Recent Books I’ve Read

The Letters of Vincent Van Gogh

“Why are religion or justice or art so sacred? People who do nothing but fall in love are perhaps more serious and saintly than those who sacrifice their love and their hearts to an idea. Be that as it may, in order to write a book, do a deed, make a picture with some life in it, one has to be alive oneself… Enjoy yourself as much as you can, and remember that what people demand in art nowadays is something very much alive, with strong colour and great intensity. So intensify your own health and strength, and life, that’s the best study.”

A mixture of heartfelt letters to his brother and his friends, biographical passages, and sketches, this is an insightful collection of the famous artist’s tortured mind. Van Gogh is famous for his beautiful swirling paintings, but also for being crazy. This compilation helps to show why he felt how he felt, and why he acted as he did.

From his family fights to his idealistic dreams of an artist collective, the letters show Van Gogh as a sensitive man confused by the cultural expectations of his time and his own heart’s desires. He struggles with his need for love (often found either in the form of desolate women who need help or prostitutes) with his need to work. His love for his brother Theo is shown in their extensive correspondence throughout their entire lives.

One of Van Gogh’s famous crazy acts is the one in which he would eat yellow paint, because he believed the color yellow contained happiness and he wanted the happiness within him. The book sheds light on his obsessions of color. He writes so much of his love for colors, and his wishes to be able to express shades of color perfectly as related to humans. “To express the love of two lovers by the marriage of two complemnetary colours, their blending, and their contrast, the mysterious vibrations of related tones… that’s certainly no realistic trompe l’oeil, but something that really exists, isn’t it?”

Van Gogh was my first introduction to art history. His paintings are so emotional, seen in the colors he chose and his brushstrokes. His own journey around Europe seeking acceptance and love from his family, friends, and fellow artists can be followed in his paintings, from the Parisian late night cafes to the wheat fields outside his asylum. I am thankful for this collection of letters/biographical passages to shed more light onto one of my favorite artists.

The Audacity of Hope

Obama’s second book has been on my list for a long time, and in the beginning, I was slightly disappointed.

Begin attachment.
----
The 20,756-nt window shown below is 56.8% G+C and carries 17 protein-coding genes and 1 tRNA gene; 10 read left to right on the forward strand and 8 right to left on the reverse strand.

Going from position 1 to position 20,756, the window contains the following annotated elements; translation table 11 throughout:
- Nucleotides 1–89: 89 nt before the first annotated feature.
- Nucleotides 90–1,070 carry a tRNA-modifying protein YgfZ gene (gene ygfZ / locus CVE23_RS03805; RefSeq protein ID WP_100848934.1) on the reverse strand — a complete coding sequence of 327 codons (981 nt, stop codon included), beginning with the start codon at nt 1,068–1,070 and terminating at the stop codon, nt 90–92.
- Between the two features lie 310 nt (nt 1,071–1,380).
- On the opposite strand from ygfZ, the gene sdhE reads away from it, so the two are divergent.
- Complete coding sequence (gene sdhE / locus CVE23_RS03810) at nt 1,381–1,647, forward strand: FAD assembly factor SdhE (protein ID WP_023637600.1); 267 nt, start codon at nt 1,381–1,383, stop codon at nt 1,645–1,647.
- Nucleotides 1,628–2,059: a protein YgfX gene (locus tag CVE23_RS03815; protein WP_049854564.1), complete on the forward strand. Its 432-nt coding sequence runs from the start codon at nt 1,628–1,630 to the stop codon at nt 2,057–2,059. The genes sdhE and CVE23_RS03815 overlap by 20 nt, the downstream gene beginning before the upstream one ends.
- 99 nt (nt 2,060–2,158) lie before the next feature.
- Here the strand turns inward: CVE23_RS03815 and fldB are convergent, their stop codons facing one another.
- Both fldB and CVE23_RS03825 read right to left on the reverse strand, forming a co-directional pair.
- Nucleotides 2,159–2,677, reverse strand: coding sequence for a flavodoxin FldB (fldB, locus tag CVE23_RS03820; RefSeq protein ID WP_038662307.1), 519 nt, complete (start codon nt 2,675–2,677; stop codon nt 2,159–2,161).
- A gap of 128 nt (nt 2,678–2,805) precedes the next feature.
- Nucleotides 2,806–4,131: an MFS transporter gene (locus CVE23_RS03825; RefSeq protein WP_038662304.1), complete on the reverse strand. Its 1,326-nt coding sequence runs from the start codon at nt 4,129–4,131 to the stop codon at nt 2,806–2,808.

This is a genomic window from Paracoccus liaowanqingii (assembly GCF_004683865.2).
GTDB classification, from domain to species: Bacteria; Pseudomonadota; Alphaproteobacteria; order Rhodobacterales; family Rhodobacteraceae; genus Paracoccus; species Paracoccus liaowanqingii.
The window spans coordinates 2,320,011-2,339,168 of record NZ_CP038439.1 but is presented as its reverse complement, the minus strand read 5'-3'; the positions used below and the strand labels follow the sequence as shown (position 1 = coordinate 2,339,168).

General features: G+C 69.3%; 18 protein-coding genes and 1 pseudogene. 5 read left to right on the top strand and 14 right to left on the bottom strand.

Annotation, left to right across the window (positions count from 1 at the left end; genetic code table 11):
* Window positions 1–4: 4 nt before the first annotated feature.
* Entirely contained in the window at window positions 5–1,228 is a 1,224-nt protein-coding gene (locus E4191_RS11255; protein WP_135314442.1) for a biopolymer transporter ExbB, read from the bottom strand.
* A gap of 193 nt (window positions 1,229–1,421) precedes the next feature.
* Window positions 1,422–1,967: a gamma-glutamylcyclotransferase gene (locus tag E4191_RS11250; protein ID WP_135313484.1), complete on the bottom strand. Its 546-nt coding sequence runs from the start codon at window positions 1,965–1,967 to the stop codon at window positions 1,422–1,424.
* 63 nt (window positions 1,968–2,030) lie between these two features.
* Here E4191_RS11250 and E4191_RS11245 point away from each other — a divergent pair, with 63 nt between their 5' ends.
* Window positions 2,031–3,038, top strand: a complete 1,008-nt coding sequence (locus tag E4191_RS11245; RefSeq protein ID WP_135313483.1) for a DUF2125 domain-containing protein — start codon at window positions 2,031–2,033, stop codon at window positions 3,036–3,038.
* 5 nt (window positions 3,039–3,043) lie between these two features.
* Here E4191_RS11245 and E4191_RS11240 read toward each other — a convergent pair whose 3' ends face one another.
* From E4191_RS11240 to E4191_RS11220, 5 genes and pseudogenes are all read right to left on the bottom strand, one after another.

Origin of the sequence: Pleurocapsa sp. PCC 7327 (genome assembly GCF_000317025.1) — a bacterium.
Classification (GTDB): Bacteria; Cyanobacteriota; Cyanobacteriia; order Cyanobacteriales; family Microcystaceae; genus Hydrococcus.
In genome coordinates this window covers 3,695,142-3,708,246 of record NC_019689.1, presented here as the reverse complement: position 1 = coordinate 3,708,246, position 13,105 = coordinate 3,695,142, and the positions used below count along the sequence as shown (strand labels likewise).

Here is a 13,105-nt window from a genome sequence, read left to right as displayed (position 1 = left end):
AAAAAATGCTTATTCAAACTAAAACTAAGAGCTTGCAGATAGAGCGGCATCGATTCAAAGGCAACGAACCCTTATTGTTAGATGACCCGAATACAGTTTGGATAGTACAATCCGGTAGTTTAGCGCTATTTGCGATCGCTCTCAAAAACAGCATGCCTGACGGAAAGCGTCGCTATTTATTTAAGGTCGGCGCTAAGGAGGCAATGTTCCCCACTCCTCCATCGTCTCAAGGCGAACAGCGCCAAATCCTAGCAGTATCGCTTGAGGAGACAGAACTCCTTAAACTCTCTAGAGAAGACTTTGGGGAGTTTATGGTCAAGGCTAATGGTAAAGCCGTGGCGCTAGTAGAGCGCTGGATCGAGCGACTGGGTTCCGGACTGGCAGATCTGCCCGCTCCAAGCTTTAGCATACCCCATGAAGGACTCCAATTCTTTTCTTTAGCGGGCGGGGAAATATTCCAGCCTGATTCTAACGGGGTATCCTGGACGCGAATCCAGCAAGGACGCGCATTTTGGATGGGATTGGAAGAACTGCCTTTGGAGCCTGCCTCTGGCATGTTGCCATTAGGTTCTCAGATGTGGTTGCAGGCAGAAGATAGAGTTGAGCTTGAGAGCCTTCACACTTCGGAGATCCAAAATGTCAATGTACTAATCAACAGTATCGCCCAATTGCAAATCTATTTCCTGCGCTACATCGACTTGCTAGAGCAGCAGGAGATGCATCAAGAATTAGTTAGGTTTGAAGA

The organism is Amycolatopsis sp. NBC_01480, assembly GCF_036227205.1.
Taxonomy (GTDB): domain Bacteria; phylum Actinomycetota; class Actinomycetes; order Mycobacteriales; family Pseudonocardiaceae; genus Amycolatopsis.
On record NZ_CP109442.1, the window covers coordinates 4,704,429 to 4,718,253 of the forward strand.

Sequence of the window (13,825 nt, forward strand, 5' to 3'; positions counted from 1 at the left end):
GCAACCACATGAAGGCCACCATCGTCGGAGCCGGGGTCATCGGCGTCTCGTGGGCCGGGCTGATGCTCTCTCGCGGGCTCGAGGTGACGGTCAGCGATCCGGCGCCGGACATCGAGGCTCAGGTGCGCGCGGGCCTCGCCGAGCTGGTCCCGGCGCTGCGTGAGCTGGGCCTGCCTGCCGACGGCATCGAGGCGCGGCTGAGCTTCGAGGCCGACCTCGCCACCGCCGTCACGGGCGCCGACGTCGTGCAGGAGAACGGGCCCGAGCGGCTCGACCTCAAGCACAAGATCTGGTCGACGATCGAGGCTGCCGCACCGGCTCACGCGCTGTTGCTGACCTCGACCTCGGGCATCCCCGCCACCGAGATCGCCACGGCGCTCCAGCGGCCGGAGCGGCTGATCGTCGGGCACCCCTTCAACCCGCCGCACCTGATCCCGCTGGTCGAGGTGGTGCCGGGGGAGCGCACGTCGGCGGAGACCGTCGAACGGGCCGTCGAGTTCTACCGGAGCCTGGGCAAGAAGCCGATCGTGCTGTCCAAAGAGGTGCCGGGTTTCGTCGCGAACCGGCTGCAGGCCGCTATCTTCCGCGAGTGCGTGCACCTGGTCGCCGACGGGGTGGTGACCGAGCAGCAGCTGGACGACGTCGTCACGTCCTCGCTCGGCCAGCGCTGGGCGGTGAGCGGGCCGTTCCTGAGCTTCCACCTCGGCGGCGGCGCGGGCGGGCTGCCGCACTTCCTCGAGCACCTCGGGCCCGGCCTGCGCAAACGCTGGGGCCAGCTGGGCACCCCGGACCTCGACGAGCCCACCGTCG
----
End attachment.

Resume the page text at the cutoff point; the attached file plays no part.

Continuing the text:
I felt that he was writing more of political speech rather than an actual biography with his values and opinions. Every topic he wrote about, which stemmed from values to our constitution to family to race, seemed to be grandiose compromises. The Audacity of Hope was written in 2006 when he was gaining limelight as a senator, so it makes sense that he had to write less candidly.

However, as I continued reading, I thought about the polarizing political world we live in now, where the two political parties are so opposed that it seems no compromise could ever be made. Perhaps what we need is somebody who makes those compromises, who writes about both sides of the issue.

For example, he writes that community based institutions, such as the church, have historically helped families and individuals. There is little doubt of their value. However, he recognizes the “wall of separation” needed between church and state. He therefore comes to the conclusion that faith should be taken seriously not just has a religious right, but as a method of engaging all persons of faith (and no faith!) in the larger project of renewal.

In addition, I realized that his writings on race, especially as being one of the few African Americans to be in the Senate, must humble him. His childhood explorations in Indonesia gave him a worldly view. His single parent childhood showed him grace.

In this crazy political climate, it was a comfort to read such self-aware words from a former president.

Thanks, Obama.

Nine Stories

JD Salinger, famous for The Catcher in the Rye, also wrote numerous short stories, which he would submit to magazines like the New Yorker. These nine stories by him show his fun way of putting words together, his constant theme of precocious innocent youth, and his preoccupation with his own war experience.

His characters always include beautiful empty-headed women, whom he tends to describe quite wonderfully: “She was a girl who for a ringing phone dropped exactly nothing. She looked as if her phone had been ringing continually ever since she had reached puberty (A Perfect Day for Bananafish),” and smart kids who have yet to be corrupted by adulthood, such as Teddy, who says odd wise things like “After I go out this door, I may only exist in the minds of all acquintances. I may be an orange peel (Teddy).”

I enjoy knowing the artist’s personal history, and seeing how those experiences are reflected in their work. With JD Salinger’s emotions affected by his war experiences and his somewhat messed-up relationships with famous beautiful women, his stories usually contain themes of innocence, beauty, and betrayal. His Nine Stories reflect these themes, both hilariously and profoundly.